Some months ago I set out to review FileMaker Pro version 10. I’ve used earlier versions of FileMaker and built an invoice system which I’ve used for the last ten years to handle the billing for my freelance journalism business.
The invoice system converted to FileMaker Pro 10 without a hitch, but I wanted to give the software more of a workout and try a different project. So I rebuilt my List of New Zealand media people and organisations on Twitter as a relational database.
In the original list I grouped names under various headings, but some people qualify under more than one heading, so I wanted to build a relational database which could be sliced and diced, but which specifically could treat headings as tags to reorganised the entire list in a more useful format.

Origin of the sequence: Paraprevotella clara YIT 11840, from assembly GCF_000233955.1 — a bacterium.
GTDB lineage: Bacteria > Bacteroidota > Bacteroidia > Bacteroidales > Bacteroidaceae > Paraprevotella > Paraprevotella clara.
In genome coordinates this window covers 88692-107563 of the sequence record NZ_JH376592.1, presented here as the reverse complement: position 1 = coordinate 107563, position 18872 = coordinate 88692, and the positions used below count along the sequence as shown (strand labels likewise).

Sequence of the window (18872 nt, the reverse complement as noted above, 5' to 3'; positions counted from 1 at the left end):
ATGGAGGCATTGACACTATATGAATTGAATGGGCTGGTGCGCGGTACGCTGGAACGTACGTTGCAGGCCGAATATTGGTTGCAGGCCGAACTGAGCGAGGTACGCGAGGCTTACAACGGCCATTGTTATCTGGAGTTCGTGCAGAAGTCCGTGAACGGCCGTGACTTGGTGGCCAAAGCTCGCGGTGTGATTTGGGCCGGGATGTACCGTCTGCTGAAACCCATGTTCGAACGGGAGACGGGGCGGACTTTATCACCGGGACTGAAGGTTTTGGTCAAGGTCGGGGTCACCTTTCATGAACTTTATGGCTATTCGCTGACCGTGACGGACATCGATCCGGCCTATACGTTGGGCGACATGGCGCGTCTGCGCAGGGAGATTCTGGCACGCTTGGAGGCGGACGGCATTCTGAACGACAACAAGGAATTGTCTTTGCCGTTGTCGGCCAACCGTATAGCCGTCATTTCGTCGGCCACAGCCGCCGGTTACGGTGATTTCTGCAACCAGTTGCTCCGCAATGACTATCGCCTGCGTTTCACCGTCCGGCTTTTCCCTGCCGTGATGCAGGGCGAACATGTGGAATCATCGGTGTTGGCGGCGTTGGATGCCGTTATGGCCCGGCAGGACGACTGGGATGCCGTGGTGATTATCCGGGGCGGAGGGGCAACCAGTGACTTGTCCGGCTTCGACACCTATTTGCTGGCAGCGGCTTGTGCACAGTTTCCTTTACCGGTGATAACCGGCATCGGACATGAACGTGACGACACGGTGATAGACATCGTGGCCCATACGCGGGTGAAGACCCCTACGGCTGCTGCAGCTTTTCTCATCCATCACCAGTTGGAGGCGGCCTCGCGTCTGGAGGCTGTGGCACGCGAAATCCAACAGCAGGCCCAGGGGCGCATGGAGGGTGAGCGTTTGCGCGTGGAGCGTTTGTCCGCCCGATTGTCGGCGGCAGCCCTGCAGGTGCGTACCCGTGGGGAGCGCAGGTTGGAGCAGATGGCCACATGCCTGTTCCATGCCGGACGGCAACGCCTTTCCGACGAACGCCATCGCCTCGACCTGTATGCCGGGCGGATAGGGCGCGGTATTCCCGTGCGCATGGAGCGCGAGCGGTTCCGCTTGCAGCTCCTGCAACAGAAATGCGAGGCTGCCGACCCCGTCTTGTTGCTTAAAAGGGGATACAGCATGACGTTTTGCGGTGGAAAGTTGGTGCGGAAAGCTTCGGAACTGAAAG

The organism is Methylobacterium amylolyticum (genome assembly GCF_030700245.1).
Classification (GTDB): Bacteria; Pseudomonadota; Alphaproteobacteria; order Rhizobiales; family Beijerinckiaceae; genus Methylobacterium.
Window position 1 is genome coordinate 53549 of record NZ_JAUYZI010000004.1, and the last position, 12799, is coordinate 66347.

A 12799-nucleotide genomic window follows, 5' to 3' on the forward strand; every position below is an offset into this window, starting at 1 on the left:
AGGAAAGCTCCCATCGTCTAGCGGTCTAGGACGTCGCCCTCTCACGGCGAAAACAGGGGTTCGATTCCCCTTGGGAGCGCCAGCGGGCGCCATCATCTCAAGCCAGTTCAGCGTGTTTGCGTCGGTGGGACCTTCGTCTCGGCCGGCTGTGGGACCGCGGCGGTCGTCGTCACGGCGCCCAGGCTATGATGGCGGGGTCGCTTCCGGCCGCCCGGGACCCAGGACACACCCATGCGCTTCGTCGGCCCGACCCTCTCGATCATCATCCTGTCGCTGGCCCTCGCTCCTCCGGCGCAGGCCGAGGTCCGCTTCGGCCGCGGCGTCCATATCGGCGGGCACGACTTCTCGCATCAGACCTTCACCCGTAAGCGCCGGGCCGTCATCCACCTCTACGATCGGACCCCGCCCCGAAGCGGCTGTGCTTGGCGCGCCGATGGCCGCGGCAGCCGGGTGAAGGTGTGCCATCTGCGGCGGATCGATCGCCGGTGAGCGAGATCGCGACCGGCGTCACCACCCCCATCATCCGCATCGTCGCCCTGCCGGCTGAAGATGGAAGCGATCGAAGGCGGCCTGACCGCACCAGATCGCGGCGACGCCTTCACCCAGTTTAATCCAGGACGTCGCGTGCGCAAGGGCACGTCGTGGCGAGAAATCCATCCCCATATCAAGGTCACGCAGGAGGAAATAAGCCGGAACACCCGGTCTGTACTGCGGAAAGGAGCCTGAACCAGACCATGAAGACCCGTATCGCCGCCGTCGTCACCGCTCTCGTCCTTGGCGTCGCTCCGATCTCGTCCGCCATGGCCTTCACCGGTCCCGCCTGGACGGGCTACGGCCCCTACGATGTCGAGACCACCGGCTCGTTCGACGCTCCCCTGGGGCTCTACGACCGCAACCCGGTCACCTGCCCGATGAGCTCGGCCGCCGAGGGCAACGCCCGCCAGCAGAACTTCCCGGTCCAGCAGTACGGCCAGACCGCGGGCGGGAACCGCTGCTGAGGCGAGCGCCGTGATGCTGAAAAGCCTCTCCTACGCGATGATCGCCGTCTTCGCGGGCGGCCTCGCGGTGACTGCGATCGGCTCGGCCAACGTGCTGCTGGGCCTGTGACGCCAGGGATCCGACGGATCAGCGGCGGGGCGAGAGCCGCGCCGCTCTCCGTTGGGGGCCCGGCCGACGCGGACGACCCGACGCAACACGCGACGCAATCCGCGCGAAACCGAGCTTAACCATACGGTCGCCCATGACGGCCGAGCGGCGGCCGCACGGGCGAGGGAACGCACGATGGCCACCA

I’d already been through this process using Microsoft Access 2007 to build the NZ media people on Twitter list. Although there were problems with using Access 2007 the basic database design was trivial, it took me less than a couple of hours to covert the HTML list into a Excel spreadsheet, import the list into Access, create extra tables, make the relational database links and pretty things up for the web.
FileMaker Pro is often easier to use than Access, but this time it wasn’t the best tool for the job. I went through the same basic steps, but couldn’t figure out how to use FileMaker to build the tags. I’m sure it is doable, but there’s nothing intuitive about structuring databases and in this case, I found Access way easier.